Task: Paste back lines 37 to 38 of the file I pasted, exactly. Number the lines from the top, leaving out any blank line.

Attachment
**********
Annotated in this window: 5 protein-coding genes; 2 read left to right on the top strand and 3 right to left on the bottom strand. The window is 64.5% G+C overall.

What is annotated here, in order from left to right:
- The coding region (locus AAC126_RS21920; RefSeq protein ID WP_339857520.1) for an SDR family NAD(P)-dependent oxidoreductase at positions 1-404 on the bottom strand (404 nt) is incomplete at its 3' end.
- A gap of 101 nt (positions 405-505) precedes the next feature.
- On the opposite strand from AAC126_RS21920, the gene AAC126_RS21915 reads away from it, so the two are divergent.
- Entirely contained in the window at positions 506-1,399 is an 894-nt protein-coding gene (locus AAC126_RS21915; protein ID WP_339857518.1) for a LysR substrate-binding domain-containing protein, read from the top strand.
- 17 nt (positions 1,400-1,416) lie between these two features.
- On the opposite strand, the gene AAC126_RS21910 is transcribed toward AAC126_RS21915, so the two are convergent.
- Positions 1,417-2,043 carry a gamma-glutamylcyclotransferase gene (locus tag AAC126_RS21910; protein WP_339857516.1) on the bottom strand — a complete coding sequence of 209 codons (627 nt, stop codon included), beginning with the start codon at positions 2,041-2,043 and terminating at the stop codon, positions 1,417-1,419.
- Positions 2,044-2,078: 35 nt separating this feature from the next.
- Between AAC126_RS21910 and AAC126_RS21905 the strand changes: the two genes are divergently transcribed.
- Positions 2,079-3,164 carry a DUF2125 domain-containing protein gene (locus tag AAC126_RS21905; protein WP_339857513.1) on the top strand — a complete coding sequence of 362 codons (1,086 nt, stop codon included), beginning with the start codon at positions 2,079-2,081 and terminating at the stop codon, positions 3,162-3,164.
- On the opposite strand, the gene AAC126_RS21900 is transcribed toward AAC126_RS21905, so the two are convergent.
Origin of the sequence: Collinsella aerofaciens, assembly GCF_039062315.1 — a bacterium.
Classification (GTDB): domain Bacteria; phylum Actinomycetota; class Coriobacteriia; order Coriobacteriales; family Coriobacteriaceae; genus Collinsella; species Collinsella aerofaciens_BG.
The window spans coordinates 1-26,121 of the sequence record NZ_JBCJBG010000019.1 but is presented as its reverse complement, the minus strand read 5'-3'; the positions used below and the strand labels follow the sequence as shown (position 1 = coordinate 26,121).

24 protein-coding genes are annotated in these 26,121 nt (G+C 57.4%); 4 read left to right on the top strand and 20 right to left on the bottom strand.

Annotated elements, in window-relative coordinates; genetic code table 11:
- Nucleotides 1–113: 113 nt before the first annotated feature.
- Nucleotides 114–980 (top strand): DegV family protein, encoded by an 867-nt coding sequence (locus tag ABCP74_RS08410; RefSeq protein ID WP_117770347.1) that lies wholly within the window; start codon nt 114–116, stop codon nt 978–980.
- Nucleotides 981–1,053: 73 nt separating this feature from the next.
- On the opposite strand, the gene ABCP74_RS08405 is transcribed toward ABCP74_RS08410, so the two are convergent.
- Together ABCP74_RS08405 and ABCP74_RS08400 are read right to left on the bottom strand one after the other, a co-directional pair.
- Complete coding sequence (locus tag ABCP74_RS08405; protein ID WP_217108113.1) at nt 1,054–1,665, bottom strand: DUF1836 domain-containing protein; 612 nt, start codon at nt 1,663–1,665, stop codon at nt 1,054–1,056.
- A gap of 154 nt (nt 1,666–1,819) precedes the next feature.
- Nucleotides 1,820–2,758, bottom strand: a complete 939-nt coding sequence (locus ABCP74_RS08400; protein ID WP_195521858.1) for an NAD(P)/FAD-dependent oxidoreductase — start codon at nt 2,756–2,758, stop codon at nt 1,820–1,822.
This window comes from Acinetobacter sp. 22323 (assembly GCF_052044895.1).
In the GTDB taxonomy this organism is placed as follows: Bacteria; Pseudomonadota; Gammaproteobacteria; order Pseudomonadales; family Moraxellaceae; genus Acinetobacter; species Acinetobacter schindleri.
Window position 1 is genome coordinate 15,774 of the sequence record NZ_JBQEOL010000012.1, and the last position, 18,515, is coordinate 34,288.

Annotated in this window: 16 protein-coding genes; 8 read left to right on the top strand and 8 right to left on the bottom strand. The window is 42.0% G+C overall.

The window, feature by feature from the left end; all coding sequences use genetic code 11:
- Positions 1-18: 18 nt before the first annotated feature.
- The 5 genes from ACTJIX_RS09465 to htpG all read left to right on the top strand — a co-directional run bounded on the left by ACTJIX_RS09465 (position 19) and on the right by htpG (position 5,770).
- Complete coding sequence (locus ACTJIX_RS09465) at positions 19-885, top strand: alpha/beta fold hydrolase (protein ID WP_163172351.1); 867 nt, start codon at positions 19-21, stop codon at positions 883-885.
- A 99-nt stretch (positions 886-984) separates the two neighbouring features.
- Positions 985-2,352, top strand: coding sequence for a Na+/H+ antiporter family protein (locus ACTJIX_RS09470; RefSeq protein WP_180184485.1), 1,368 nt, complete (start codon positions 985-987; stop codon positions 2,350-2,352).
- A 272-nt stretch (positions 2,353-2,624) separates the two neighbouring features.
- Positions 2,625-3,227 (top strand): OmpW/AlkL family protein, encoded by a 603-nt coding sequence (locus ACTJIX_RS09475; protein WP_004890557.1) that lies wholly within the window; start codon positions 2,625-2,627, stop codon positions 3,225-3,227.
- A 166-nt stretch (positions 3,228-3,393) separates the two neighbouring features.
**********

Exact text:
- A 272-nt stretch (positions 2,353-2,624) separates the two neighbouring features.
- Positions 2,625-3,227 (top strand): OmpW/AlkL family protein, encoded by a 603-nt coding sequence (locus ACTJIX_RS09475; protein WP_004890557.1) that lies wholly within the window; start codon positions 2,625-2,627, stop codon positions 3,225-3,227.